The Toronto Maple Leafs are in a World of Pain and Confusion

In what will become the longest summer for the Toronto Maple Leafs, there are far more questions than answers on where to go from here.

One would think that with inarguably the most talented roster, the Toronto Maple Leafs would achieve significantly greater than a loss in the first round of the 2021 Stanley Cup Playoffs to their arch-nemesis, the Montréal Canadiens. However, Toronto decided to continue its streak of failing to advance to the second round for the 15th-straight season after the team blew a 3-1 series lead to the Habs, and were humiliated in a Game 7 contest that left the bench speechless.

“Failed I Have, Into Isolation, I Must Go”

When times are tough, you often hear sayings such as “there’s light at the end of the tunnel”, “it’s always darkest before dawn”, and “after every rainfall, there’s a rainbow”, but no matter how many of these you say to Toronto fans, it simply cannot heal the pain from watching their team’s inability to strike a match in the Stanley Cup Playoffs since 1967 (only six teams were in the NHL then). Though In 2017, hope began to rise the Maple Leafs have transcended into becoming one of the most dominant forces in the league, led behind perennial all-stars in Auston Matthews, Jonathan Tavares, and Mitch Marner. These three players are so valuable to the team, that they spend more than $40 million to keep the three players together, despite a league salary cap of $81.5 million during the 2020-21 season. To really understand where the problem begins for this team, do yourself a favor and re-read the last sentence. An NHL starting roster is comprised of 12 forwards, six defensemen, and two goaltenders. If three players alone have a salary-cap hit of more than $40 million, that leaves roughly $41.5 million to cover 17 other positions, and those are just the starters, never mind the players you have in your taxi-squad in the event someone is injured or is a healthy scratch. You don’t need to be a math wizard or NHL analyst to understand just how flawed this buildup is. Abhorrent management is only the first chapter of a generation-long story that’s led to some infamous feats…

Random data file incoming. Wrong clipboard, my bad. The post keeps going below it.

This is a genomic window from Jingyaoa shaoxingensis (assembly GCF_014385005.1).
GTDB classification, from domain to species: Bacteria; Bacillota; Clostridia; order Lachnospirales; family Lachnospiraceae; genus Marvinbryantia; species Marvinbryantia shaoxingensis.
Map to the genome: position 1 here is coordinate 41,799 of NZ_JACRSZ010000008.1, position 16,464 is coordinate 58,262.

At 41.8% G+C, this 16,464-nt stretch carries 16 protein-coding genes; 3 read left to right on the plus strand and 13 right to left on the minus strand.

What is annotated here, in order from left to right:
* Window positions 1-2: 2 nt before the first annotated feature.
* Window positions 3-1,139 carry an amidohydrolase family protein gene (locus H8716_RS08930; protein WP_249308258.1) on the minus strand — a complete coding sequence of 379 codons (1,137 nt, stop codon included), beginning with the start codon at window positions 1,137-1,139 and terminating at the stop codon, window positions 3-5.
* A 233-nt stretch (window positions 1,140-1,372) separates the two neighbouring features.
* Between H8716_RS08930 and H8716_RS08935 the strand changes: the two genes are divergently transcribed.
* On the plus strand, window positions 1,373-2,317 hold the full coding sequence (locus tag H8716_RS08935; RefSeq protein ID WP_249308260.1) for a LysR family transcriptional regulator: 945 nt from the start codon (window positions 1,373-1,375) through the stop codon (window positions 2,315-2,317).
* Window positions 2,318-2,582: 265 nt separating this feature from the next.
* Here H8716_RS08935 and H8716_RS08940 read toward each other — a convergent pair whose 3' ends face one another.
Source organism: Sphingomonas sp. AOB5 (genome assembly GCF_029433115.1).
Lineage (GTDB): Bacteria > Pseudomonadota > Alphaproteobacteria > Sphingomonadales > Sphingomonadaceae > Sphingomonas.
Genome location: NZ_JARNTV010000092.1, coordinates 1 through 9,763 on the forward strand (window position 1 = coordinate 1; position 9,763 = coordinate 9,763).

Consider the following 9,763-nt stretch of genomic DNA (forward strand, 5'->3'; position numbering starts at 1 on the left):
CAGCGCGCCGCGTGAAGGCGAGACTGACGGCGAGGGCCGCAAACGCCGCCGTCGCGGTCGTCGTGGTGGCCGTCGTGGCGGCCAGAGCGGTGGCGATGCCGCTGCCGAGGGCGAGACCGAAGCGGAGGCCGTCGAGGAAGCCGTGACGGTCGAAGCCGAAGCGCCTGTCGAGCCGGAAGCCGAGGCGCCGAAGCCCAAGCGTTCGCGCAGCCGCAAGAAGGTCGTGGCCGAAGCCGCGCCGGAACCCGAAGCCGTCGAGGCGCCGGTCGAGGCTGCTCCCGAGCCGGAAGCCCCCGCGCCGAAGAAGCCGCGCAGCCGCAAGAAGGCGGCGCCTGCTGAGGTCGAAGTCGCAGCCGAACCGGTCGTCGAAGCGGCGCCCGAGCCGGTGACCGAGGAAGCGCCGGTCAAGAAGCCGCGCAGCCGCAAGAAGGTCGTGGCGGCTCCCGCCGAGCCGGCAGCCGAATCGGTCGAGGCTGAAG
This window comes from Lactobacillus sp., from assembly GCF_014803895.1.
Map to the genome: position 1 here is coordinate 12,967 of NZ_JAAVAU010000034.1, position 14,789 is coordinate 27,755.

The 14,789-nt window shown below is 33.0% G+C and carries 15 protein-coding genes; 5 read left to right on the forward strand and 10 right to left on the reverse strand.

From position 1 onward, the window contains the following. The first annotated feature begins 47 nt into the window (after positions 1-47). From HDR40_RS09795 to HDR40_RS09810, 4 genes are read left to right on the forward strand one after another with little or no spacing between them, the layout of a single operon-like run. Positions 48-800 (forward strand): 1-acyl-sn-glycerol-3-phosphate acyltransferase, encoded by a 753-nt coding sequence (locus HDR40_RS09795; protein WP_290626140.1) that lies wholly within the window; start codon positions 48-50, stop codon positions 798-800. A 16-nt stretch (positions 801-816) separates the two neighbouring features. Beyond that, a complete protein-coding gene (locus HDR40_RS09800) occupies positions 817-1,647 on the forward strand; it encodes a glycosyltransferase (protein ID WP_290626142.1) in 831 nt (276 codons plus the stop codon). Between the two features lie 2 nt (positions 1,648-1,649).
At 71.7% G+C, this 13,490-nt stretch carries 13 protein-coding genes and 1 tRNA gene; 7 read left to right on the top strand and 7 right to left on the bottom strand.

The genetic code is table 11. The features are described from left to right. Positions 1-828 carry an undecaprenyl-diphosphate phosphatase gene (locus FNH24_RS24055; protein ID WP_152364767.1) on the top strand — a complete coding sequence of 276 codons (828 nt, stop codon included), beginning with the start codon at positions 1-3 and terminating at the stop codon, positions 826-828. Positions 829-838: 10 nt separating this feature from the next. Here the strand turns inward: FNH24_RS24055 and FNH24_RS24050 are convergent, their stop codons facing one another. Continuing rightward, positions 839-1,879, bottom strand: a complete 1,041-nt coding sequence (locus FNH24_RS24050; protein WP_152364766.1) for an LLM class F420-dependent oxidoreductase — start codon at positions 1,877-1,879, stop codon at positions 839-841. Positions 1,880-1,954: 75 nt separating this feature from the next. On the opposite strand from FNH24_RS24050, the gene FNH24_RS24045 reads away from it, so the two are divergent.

The Saddest Haircut

In the wake of their inexcusable upset, one of the players for the Maple Leafs has a dreadful walk of shame looming. Mitch Marner, who finished fourth in the NHL in scoring with 20 goals and 47 assists in 55 games played, was a ghost in the first-round matchup against the Canadiens. While he tallied four assists in the 7-game bout, he failed to finish scoring chances in dire moments and was otherwise a phantom of the player he was in the regular season. As part of the heritage of the NHL, players will grow out their facial hair for the playoffs. Given that Marner can hardly manage to grow any stubble, he opted for a playoff mullet to garner the same effect. Not only does Mitch now have to look in the mirror with a greasy mullet that he’ll have to shave off, but it’ll likely be the last thing he does as a player for the Toronto Maple Leafs. As mentioned above, the Leafs are stretched too thin when it comes to the salary cap, and to solidify their depth on the roster, they need to shed some weight. With Tavares as the captain of the team, and Matthews as one of the most prolific goal scorers in the show, we’re left with Marner as the prime candidate to give up his jersey, as his time here in Toronto is done. There’s no doubt that the 24-year old playmaker can still retain tremendous trade value this summer, and he’ll likely contribute highly to his future team’s success, but for the Maple Leafs to vanquish their demons, they need to shuffle the team.

“Stop! He’s Already Dead!”

The most mind-boggling aspect of the failure that surrounds the Toronto Maple Leafs is that, despite having such an overpowered offense, the biggest weakness for the team was the lack of production by the offense. Early in the series, Toronto, unfortunately, lost captain Jonathan Tavares due to a freak collision that resulted in a concussion and knee injury that sidelined him for the rest of the series. For the remaining core, after their Game 4 win that gave them a 3-1 series lead, they became scared of their own shadows, and even an Auston Matthews, who potted 41 goals in 52-games played in the regular season, was stunted by the pressure. By the time it was Game 7, players in the blue and white were actually falling during plays they were so nervous. The Maple Leafs had no idea what to do. Anybody that wasn’t named William Nylander couldn’t find the back of the net, and the players that consumed over $40 million of Toronto’s cap became bags of milk on the ice that night. “What’s next for the Leafs?”, is what everyone is asking, but nobody’s answering. There is no answer to the question, at least not one the fans want to hear.